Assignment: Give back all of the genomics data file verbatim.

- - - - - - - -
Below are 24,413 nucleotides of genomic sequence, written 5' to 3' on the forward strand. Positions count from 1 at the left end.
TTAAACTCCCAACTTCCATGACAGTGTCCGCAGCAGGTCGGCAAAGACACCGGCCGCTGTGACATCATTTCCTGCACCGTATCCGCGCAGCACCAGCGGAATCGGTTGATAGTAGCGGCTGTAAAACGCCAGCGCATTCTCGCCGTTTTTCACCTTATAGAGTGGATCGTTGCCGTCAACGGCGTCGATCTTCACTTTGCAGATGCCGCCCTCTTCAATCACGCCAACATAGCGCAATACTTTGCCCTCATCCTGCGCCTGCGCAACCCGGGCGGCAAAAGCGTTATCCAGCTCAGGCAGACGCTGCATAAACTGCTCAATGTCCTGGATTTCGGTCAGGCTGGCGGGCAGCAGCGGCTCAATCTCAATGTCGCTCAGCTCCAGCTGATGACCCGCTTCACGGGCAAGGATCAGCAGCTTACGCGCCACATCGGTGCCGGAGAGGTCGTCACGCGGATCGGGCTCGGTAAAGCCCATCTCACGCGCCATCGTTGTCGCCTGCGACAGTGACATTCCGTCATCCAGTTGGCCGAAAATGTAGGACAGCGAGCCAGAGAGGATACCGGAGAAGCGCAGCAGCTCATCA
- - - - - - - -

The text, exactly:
Below are 24,413 nucleotides of genomic sequence, written 5' to 3' on the forward strand. Positions count from 1 at the left end.
TTAAACTCCCAACTTCCATGACAGTGTCCGCAGCAGGTCGGCAAAGACACCGGCCGCTGTGACATCATTTCCTGCACCGTATCCGCGCAGCACCAGCGGAATCGGTTGATAGTAGCGGCTGTAAAACGCCAGCGCATTCTCGCCGTTTTTCACCTTATAGAGTGGATCGTTGCCGTCAACGGCGTCGATCTTCACTTTGCAGATGCCGCCCTCTTCAATCACGCCAACATAGCGCAATACTTTGCCCTCATCCTGCGCCTGCGCAACCCGGGCGGCAAAAGCGTTATCCAGCTCAGGCAGACGCTGCATAAACTGCTCAATGTCCTGGATTTCGGTCAGGCTGGCGGGCAGCAGCGGCTCAATCTCAATGTCGCTCAGCTCCAGCTGATGACCCGCTTCACGGGCAAGGATCAGCAGCTTACGCGCCACATCGGTGCCGGAGAGGTCGTCACGCGGATCGGGCTCGGTAAAGCCCATCTCACGCGCCATCGTTGTCGCCTGCGACAGTGACATTCCGTCATCCAGTTGGCCGAAAATGTAGGACAGCGAGCCAGAGAGGATACCGGAGAAGCGCAGCAGCTCATCA